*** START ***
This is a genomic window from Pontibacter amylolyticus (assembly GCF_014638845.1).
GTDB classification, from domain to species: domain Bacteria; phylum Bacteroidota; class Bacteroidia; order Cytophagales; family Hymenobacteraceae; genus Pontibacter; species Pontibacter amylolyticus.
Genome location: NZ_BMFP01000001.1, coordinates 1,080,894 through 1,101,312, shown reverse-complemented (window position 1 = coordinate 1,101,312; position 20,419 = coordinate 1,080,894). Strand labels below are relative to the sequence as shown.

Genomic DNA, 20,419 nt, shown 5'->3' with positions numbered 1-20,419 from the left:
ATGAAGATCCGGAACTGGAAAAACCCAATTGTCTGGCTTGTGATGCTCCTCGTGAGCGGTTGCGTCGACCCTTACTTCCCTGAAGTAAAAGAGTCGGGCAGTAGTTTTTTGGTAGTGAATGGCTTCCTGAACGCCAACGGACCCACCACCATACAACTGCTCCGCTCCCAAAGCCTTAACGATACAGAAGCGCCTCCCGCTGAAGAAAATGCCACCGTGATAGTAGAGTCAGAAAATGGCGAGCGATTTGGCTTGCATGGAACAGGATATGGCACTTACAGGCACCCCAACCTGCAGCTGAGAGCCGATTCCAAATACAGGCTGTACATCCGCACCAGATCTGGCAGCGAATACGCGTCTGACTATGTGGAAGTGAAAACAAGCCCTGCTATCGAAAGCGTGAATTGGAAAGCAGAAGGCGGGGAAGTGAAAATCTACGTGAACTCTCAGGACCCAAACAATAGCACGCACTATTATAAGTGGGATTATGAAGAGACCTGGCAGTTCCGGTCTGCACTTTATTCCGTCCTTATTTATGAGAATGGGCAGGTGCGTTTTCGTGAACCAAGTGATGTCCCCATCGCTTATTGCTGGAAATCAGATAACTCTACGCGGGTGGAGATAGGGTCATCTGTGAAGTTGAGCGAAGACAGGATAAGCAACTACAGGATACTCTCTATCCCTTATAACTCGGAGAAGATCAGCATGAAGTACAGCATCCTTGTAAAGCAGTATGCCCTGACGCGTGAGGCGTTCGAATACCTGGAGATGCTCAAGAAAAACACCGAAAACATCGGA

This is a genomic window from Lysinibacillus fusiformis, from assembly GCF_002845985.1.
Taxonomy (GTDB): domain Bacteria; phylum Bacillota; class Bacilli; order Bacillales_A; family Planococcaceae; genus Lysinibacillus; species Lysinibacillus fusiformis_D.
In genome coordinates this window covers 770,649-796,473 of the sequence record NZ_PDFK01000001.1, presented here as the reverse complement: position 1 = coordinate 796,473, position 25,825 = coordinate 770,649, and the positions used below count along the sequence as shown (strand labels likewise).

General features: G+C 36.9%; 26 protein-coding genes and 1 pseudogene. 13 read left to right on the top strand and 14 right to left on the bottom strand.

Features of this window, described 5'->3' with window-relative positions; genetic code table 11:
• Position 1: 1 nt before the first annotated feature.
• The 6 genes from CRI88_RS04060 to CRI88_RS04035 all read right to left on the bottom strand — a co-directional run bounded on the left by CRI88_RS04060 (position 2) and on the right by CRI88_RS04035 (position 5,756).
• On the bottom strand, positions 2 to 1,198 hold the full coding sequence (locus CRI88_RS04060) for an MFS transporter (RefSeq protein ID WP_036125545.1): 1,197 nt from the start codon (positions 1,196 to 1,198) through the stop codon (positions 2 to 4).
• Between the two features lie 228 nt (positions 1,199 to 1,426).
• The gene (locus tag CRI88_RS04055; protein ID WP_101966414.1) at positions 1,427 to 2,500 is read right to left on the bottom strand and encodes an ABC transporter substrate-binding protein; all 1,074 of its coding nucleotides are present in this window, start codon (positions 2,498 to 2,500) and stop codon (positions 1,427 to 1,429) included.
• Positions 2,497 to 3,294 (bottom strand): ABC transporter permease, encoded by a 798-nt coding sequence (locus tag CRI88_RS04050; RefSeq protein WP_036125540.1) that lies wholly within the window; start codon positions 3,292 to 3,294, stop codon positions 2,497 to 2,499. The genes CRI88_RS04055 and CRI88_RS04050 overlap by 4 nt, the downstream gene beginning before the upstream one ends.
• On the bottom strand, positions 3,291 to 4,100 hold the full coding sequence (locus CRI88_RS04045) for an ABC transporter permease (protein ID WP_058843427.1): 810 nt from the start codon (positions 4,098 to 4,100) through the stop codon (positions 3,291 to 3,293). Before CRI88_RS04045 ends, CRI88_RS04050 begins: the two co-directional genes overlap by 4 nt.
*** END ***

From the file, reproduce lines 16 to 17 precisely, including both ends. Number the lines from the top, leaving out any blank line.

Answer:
• Positions 2,497 to 3,294 (bottom strand): ABC transporter permease, encoded by a 798-nt coding sequence (locus tag CRI88_RS04050; RefSeq protein WP_036125540.1) that lies wholly within the window; start codon positions 3,292 to 3,294, stop codon positions 2,497 to 2,499. The genes CRI88_RS04055 and CRI88_RS04050 overlap by 4 nt, the downstream gene beginning before the upstream one ends.
• On the bottom strand, positions 3,291 to 4,100 hold the full coding sequence (locus CRI88_RS04045) for an ABC transporter permease (protein ID WP_058843427.1): 810 nt from the start codon (positions 4,098 to 4,100) through the stop codon (positions 3,291 to 3,293). Before CRI88_RS04045 ends, CRI88_RS04050 begins: the two co-directional genes overlap by 4 nt.